The Comeback Coyote
January 12, 2012
The Comeback Coyote
by Ken Gartner – Grenfell, Saskatchewan
published in The Canadian Trapper magazine 

It’s November and I am in my fur shop skinning coyotes. It is -17°C, with a wind chill factor of -22. The wind and falling snow are designing small finger drifts in my back yard. I open the door and look out occasionally and smile. My trapping season has arrived!

I am a trapper. I don’t have a registered trapline like a number of fortunate individuals in this province, but I still consider myself a trapper in every sense of the word. My main focus is on furbearers of the canine family, mostly coyotes and fox. I am a predation specialist, a trapper, called out to remove problem predators when they become a nuisance and begin killing livestock.

I live in the southeast corner of Saskatchewan. The landscape is dotted with sheep and cattle farms and a plentiful mixture of cropland, bush and pasture land. With sheep and cattle production, there is a constant and abundant food source located within the type of terrain coyotes and other predators like to call home. I think of it as a “goldmine” without the glitter!

Trapping and preparing furs for market provides me with a lot of enjoyment and peace and tranquility in the great outdoors. I have seen and witnessed things in nature that many urbanites never see or experience. Aside from all the beauty in nature, trapping and being a field also provides me with a lot of time to contemplate things. Tonight as I was skinning was no exception. I began thinking about how my passion for trapping was rekindled and why I returned to doing something I hadn’t done since I was in my early teens.

I returned to trapping after retiring from 26 years of work in law enforcement. As I skinned my coyote I smiled, thinking of the parallel between all the two-legged “bad guys” I pursued, caught and brought to justice during those 26 years and how I am now spending my time pursuing “four-legged” ones disguised as coyotes, foxes and other predators. I guess some things really don’t change all that much! Tonight, I’m working on coyote number 28. It’s a large prime male. I ponder the good luck I’ve had in the past six days of snaring – with 34 coyotes being caught and 11 of those snared in the first 24 hours in only a small bluff of trees. It seems the coyote population has rebounded in a very short time, at least in this particular area. All of the producers and hunters I have spoken to recently echo the same opinion.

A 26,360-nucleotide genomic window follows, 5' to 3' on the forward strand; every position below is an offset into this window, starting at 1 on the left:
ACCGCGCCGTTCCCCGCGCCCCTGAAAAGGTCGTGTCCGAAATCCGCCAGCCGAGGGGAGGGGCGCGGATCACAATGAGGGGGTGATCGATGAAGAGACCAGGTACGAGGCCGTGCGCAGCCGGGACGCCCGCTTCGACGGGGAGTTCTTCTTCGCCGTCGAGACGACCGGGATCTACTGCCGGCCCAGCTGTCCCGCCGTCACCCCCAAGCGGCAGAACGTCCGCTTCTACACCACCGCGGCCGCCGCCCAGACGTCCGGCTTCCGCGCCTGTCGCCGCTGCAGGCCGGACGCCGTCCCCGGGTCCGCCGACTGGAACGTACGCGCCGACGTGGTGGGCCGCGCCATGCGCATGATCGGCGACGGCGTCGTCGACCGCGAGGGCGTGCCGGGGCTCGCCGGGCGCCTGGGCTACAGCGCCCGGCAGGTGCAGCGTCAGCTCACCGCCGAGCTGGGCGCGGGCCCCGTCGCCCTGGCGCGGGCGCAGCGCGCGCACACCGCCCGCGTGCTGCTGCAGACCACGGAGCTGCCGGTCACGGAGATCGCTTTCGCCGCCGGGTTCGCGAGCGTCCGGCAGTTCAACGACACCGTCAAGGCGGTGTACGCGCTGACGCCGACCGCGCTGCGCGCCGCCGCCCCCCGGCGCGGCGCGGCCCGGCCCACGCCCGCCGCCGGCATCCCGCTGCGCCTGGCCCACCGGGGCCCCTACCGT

November 2009 to March 31, 2010 wasn’t that long ago. The Saskatchewan Party government spent $1.5 million on a five month coyote control program that apparently saw 71,000 coyotes killed. Upon closure of the program, Agriculture Minister Bob Bjornerud stated, “There was a need to take action to control the coyote population and I’m pleased with the uptake of this program.” He further stated, “I hope this program has helped to reduce both the predation issues facing livestock producers and the potential danger posed to farm and ranch families.”

It’s interesting to note that for that same period, according to the Saskatchewan Ministry of Environment and their corresponding 2009-2010 Wild Fur Harvest and Cash Values summary report, a total of only 14,207 coyote pelts were marketed. This figure, however, may not reflect the total inventory of all coyote pelts received, as there may have been some fur dealers and Ministry of Environment field offices that did not file reports or provide the raw data that formed the basis of this report.

One positive aspect of the coyote bounty occurring during the peak-trapping season is that there was an opportunity for hunters and trappers to reap the rewards of both the bounty money and profit from the income received from the furs that were processed and shipped to market. Unfortunately, records confirm not many of those pelts made it to the fur markets as was earlier anticipated. I’m not going to debate the logic or the results of this coyote bounty program. In my opinion, the coyote population is well on its way to returning to what it was prior to the bounty being instituted. I am certain a lot of trappers would also agree with this conclusion – not to mention a large number of sheep, cattle and other livestock producers who have lost livestock and income this past calving and lambing season due largely to the coyote.